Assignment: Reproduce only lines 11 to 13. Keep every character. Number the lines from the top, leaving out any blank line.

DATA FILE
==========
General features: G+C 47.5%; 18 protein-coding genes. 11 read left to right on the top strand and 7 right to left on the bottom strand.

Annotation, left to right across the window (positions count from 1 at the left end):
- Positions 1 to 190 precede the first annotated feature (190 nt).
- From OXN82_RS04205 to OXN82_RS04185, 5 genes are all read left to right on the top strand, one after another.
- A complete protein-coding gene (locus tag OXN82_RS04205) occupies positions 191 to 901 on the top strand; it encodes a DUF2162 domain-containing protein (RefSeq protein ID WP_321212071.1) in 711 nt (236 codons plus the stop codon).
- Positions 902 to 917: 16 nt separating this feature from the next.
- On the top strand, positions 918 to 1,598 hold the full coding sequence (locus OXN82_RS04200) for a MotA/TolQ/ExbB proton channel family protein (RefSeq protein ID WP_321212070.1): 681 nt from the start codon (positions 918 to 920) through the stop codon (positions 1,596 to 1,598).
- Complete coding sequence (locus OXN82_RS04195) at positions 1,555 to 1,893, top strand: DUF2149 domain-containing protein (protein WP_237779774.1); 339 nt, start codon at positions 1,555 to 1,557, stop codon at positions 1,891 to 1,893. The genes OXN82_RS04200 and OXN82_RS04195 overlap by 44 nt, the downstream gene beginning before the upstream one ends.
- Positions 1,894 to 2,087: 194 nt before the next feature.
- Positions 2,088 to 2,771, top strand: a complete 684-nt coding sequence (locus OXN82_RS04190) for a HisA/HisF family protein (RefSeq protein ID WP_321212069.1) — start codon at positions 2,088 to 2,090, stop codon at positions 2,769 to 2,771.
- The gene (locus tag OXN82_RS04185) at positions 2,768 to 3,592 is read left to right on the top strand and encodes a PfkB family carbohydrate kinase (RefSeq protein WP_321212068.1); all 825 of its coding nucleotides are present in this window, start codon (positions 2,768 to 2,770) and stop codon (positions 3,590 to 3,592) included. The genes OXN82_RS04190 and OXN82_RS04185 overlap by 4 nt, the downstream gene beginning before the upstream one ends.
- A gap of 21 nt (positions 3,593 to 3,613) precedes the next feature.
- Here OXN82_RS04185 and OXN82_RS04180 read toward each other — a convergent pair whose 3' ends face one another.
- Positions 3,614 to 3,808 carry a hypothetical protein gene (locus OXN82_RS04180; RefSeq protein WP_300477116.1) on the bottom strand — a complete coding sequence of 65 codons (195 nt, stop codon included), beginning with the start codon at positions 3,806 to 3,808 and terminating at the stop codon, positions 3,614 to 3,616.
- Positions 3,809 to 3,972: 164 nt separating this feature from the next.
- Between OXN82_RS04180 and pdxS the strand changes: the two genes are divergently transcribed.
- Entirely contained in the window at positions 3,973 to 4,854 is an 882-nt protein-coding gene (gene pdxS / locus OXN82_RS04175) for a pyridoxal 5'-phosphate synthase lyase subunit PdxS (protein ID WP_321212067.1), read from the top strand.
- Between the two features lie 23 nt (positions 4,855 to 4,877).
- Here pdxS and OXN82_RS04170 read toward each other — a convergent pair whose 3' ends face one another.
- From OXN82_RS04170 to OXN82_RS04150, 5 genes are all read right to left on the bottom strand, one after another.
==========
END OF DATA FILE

- The gene (locus tag OXN82_RS04185) at positions 2,768 to 3,592 is read left to right on the top strand and encodes a PfkB family carbohydrate kinase (RefSeq protein WP_321212068.1); all 825 of its coding nucleotides are present in this window, start codon (positions 2,768 to 2,770) and stop codon (positions 3,590 to 3,592) included. The genes OXN82_RS04190 and OXN82_RS04185 overlap by 4 nt, the downstream gene beginning before the upstream one ends.
- A gap of 21 nt (positions 3,593 to 3,613) precedes the next feature.
- Here OXN82_RS04185 and OXN82_RS04180 read toward each other — a convergent pair whose 3' ends face one another.